A pathos filled composition moulded in the form of a traditional Punjabi song and backed by electric guitars and drums played in a Coke Studio-like style, that sums up “Parinda”. Both the tune and the arrangements have a raw and pleasantly crude quality to them which makes the track very interesting. Pardeep Saran and Tochi Raina do complete justice to the song in their respective versions. Nikhil D’Souza chips in with some English lines in the film version.
A sense of melancholia creeps in your heart as you hear the bitter-sweet melody called “Ghar”. While the Coldplay-inspired sound is evident in the track, it, for some reason, reminds us of the musical sensibilities of A.R Rahman and Sandesh Shandilya, the other two composers Imtiaz has worked with. Perhaps, it is the haunting and sonorous texture of the track that make us feel that. Nikitha Gandhi’s icy chilled voice and Mohit’s Chauhan’s moony voice work fantastically for this sombre and dreamy song which, also, is the best track on the album.
Pritam shapes up “Yaadon Mein” like a true blue Spanish/Latin American melody but makes sure that it does not sound like something that would alienate the average Hindi film music listener. Jonita Gandhi, who has lent her voice to a variety of songs of different genres in the last two years, proves her versatility yet again by doing complete justice to this track. Mohammed Irfan, too, lends good support. Cuca Roseta sings a couple of lines in Spanish which adds to the authenticity of the piece.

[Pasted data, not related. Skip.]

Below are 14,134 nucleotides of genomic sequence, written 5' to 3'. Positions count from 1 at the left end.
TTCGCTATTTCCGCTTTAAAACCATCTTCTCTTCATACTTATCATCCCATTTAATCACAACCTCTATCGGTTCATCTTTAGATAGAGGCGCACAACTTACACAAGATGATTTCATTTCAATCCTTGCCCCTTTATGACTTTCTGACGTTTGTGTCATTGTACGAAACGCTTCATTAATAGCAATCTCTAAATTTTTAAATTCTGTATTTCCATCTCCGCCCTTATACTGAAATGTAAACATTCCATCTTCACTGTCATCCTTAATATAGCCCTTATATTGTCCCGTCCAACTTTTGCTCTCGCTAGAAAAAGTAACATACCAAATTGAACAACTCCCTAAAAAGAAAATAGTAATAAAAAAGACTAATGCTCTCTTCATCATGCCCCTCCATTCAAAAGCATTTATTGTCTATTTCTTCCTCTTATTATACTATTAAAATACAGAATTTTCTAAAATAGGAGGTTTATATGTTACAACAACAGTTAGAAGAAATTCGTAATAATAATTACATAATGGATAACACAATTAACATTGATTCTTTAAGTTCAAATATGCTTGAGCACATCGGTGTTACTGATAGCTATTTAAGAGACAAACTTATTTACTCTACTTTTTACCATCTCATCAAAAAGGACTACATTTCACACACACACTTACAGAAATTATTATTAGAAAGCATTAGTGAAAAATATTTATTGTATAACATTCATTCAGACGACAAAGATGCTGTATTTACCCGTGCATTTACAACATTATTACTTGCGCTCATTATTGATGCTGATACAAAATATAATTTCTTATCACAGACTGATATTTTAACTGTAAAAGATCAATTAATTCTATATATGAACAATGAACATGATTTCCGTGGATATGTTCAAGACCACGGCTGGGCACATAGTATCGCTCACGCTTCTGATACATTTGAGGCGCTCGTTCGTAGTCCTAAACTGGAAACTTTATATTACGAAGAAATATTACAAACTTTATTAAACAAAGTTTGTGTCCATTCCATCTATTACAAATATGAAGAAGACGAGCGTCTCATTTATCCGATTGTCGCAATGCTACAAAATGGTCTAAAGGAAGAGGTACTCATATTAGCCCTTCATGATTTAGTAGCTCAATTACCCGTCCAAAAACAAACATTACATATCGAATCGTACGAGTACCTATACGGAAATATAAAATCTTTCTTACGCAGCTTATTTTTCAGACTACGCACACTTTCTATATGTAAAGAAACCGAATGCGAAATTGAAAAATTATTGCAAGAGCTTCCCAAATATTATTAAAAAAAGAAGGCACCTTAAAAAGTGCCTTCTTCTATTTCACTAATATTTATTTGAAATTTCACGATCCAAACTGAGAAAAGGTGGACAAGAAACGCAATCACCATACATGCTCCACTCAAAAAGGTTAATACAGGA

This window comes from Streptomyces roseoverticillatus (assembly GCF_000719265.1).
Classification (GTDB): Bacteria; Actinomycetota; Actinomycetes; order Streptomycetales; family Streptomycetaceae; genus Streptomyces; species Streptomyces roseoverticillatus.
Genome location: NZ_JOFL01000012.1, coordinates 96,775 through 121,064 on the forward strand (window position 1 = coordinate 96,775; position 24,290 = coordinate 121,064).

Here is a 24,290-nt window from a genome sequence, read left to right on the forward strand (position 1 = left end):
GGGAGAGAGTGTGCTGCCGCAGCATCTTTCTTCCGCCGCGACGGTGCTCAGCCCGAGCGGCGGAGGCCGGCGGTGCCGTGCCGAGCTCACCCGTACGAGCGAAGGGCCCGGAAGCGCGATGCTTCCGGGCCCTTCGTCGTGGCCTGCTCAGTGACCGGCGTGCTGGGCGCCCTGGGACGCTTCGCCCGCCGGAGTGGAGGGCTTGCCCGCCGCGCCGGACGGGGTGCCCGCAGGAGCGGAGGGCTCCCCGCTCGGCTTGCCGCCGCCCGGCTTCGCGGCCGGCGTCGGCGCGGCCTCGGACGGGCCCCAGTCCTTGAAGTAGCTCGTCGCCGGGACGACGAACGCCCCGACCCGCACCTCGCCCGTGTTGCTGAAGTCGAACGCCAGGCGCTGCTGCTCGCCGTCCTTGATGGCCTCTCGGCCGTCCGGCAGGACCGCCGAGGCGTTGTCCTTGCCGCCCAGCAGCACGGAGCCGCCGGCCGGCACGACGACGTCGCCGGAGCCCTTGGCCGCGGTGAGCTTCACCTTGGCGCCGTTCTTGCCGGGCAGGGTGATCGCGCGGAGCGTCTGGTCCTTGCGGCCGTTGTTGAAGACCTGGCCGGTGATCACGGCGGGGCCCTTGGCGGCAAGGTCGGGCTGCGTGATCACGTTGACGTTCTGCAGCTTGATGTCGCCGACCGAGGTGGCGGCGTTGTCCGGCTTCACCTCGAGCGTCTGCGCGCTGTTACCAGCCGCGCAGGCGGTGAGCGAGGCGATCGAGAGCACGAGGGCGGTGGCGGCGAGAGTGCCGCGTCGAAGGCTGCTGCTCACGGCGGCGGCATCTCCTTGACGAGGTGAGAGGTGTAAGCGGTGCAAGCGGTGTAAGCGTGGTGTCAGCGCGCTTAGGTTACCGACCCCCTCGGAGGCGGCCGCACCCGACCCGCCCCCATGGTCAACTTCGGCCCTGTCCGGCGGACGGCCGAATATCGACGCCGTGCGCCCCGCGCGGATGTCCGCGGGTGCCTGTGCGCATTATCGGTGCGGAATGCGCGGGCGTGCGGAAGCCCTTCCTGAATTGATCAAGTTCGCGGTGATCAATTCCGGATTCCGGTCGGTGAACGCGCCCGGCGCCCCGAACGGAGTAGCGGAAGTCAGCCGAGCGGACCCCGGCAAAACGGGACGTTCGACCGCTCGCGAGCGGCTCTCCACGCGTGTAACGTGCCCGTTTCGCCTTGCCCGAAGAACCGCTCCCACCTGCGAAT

Though “Raula” is a celebration song along the same lines as “Butterfly”, it does not sound as ‘templatized’ as the latter. As is the case with most of the songs he sings, Diljit Dosanjh adds that extra spark to this track as well. Irshad Kamil’s lyrics and the underlying emotional undercurrent lends a nice thehrav to the song. In the latter part of the song (at 2:52 minutes, to be precise) the emotional quotient goes a little higher as Neeti Mohan sings a few lines that reflect the emotions Sejal (Anushka) is going through at that moment.
What one thought to be the opening lines (sung by Jyoti and Sultana Nooran) in “Butterfly” are actually a part of a full-fledged song that has a completely different mood and a very distinct flavour from that of the dance number. “Jee Ve Sohneya”, also sung by Jyoti and Sultana Nooran, sounds like a very well-balanced mix between a folk-inspired song and a devotional number. In contrast, the arrangements have a mix of electronic sounds and pads which give the song a good texture.
“Phurrr”, composed by Pritam and produced by American musician Diplo, might be a promotional soundtrack but if you pay attention to the lyrics carefully, you will realize the song is entrenched in the narrative structure of the film. The track is a heady concoction of EDM based arrangements, effective rendition by Mohit Chauhan and Tushar Joshi and a hummable tune by Pritam lying underneath the massive production/orchestral structure.
One thought the film had five songs and a promotional track (“Phurrr”) but on Thursday night, a couple of hours before the film was to hit the screens, the entire album consisting of as many as thirteen tracks came out. It turned to be a very pleasant experience as the soundtrack, as a whole, sounded fantastic. However, the fact remains that half of the songs in the album have not been promoted and with the film failing at the box-office, there is a chance that some of them might never get their due from the listeners. Pritam has evolved greatly as a composer in the last couple of years showing his range as a composer with different kinds of films. After hearing this mammoth thirteen track album, one can confidently say that ‘Jab Harry Met Sejal’ is his best work as a composer till date.